London, Dec 5 (AP/UNB) — Britain's Brexit debate has become a bruising battle between lawmakers and Prime Minister Theresa May's government.
May is trying to keep her EU divorce deal on track Wednesday after her government was dealt a double blow by Parliament.
Legislators found the government in contempt of Parliament for refusing to publish legal advice about the agreement, a symbolic defeat that means the advice will now be released.
Parliament also forced an amendment to Brexit plans giving lawmakers more say over what happens next if the deal agreed between the government and the EU is defeated.
Wednesday is the second of five days of debate before Parliament votes on the deal Tuesday. Strong opposition from all sides suggests the government is headed for defeat — with unknown consequences.
Wellington, Dec 5 (AP/UNB) — A powerful magnitude 7.5 earthquake has struck in the southern Pacific Ocean near New Caledonia, prompting authorities to warn of a tsunami threat to nearby islands.
According to the U.S. Geological Survey, the quake struck about 168 kilometers (104 miles) east of Tadine in New Caledonia at a shallow depth of 10 kilometers (6 miles). Earthquakes are generally more destructive when the epicenter is near the surface.
The Pacific Tsunami Warning Center says there's a tsunami threat for parts of the Pacific located close to the quake but there is no threat to Hawaii.
New Caledonia sits on the Pacific "Ring of Fire," the arc of seismic faults around the Pacific Ocean where most of the world's earthquakes and volcanic activity occur.
Paris, Dec 4 (AP/UNB) — The French government's decision to suspend fuel tax and utility hikes Tuesday did little to appease protesters, who called it a "first step" and vowed to fight on after large-scale rioting in Paris last weekend.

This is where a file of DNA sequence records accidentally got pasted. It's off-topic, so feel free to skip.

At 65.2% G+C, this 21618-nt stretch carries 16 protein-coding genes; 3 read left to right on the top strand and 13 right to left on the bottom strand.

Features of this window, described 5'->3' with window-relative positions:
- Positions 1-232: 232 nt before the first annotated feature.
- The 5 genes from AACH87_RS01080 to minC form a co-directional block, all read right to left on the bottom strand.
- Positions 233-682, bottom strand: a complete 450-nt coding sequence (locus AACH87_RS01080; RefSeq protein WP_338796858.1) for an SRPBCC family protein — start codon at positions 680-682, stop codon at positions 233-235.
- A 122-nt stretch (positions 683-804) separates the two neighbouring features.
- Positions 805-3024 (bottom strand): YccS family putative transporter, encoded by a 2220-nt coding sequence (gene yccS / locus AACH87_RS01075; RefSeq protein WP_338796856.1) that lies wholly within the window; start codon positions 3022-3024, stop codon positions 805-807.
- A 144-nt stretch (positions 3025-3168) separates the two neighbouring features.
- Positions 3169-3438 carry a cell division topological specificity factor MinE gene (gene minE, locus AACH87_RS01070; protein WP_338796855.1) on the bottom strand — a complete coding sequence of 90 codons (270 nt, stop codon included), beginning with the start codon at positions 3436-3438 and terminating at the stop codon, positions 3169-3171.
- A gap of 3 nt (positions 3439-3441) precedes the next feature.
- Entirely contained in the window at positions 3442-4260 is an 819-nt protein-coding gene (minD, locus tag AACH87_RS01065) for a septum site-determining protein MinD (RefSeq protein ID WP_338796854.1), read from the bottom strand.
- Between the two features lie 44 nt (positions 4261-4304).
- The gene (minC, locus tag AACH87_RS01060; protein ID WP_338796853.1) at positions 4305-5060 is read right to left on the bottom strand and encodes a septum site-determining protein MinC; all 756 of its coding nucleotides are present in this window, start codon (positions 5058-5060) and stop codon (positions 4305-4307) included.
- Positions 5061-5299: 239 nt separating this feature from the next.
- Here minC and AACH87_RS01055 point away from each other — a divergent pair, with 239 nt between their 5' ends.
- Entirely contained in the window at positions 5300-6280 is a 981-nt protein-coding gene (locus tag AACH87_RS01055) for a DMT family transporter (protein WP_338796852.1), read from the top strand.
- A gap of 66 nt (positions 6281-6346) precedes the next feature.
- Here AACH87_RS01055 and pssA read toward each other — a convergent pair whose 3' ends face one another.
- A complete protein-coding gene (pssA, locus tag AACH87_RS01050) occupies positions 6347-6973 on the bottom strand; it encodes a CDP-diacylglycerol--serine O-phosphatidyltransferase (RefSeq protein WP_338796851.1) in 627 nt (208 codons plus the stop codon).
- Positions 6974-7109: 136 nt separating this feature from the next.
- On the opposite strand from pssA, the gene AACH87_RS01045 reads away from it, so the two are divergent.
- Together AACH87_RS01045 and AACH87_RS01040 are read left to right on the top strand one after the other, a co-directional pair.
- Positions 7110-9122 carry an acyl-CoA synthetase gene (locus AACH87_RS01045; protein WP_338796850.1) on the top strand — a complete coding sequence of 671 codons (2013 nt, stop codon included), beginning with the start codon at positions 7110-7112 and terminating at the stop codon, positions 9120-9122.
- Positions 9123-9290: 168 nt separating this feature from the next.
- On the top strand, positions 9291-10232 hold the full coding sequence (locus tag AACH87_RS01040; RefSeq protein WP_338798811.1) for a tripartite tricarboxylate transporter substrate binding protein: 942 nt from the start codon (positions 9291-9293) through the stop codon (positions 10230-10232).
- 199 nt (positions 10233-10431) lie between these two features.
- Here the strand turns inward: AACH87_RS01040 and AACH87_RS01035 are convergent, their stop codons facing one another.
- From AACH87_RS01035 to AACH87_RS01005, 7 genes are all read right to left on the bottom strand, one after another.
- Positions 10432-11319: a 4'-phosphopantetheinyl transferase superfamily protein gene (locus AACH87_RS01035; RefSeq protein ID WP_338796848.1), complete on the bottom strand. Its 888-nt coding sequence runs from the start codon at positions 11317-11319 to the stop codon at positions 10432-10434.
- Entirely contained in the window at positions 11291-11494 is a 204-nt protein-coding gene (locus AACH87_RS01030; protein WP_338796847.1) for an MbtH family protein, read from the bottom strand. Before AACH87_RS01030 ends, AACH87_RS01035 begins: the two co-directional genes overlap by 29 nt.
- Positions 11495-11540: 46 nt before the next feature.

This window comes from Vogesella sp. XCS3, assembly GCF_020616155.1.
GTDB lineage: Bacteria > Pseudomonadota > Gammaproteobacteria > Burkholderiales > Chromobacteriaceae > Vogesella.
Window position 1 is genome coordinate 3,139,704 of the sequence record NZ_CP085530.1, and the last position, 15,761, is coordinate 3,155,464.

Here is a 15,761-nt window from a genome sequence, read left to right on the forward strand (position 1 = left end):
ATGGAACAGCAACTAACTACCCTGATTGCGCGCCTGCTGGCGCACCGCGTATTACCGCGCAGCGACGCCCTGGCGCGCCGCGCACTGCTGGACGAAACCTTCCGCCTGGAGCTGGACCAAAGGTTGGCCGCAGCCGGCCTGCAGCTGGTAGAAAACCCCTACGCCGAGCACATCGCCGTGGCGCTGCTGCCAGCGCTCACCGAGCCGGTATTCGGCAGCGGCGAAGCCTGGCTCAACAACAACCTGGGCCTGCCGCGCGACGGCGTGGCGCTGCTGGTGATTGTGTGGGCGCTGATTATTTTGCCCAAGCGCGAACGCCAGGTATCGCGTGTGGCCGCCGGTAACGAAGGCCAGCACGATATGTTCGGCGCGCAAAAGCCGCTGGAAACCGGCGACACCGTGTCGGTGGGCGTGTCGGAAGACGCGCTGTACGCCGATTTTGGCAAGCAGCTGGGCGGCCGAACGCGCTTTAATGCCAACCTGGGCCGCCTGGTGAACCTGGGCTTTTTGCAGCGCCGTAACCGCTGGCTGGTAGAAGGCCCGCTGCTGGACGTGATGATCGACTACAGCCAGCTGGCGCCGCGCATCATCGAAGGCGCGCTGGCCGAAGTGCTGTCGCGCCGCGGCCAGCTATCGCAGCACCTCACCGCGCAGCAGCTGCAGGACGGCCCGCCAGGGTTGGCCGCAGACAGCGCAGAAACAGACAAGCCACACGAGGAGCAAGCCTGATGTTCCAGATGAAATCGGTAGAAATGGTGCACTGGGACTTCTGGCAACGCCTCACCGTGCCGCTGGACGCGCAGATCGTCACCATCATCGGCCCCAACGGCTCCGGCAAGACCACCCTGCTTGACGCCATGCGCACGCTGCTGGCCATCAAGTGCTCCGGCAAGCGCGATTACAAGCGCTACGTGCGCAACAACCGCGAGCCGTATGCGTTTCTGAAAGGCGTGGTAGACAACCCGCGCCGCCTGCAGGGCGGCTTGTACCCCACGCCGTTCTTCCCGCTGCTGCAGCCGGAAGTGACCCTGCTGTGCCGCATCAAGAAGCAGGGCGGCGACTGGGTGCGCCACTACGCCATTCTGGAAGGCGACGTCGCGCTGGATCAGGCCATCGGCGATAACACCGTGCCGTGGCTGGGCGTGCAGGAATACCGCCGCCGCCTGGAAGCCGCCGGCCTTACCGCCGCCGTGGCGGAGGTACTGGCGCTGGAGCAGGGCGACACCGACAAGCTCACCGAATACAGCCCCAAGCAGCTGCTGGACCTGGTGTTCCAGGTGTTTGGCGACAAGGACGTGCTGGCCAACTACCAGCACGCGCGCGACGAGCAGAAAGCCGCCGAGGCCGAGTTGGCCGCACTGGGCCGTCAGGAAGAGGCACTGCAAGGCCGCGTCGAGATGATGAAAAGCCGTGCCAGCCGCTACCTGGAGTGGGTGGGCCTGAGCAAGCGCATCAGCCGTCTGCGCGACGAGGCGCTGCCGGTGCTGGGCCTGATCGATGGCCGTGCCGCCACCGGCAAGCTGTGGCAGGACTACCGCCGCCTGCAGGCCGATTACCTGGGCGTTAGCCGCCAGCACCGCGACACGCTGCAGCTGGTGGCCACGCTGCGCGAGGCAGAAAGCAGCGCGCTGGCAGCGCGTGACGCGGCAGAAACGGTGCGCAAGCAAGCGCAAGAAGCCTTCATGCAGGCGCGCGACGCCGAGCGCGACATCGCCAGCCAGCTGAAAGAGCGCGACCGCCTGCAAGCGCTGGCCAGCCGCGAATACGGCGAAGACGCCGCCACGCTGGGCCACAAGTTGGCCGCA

In a major U-turn for the government, Prime Minister Edouard Philippe announced in a live televised address that the planned increases, which were set to be introduced in January, were now being postponed until the summer.
The backpedaling appeared to be designed to calm the nation, coming three days after the worst unrest on the streets of Paris in decades.
"No tax is worth putting the nation's unity in danger," said Philippe, just three weeks after insisting that the government wouldn't change course and remained determined to help wean French consumers off polluting fossils fuels.
Protesters wearing their signature fluorescent yellow vests kept blocking several fuel depots Tuesday and many insisted their fight wasn't over.
"It's a first step, but we will not settle for a crumb," Benjamin Cauchy, a protest leader.
More than 100 people were injured in the French capital and 412 arrested over the weekend in Paris, with dozens of cars torched. Shops were looted and cars torched in plush neighborhoods around the famed Champs-Elysees Avenue.
The Arc de Triomphe, which is home to the Tomb of the Unknown Soldier and was visited by world leaders last month to mark the centenary of the end of World War I, was sprayed with graffiti and vandalized inside.
"This violence must end," Philippe said.
Philippe also announced that electricity and natural gas prices will be frozen until May 2019 in a move aimed at improving spending power.
Philippe's announcement is unlikely to put an end to the road blockades and demonstrations, though, with more possible protests this weekend in Paris.
A soccer game between Paris Saint-Germain and Montpellier which was scheduled for Saturday in Paris was postponed after police said they couldn't guarantee security amid expected protests in the capital.
"If another day of protests takes place on Saturday, it should be authorized and should take place in calm," Philippe said. "The interior minister will use all means to ensure order is respected."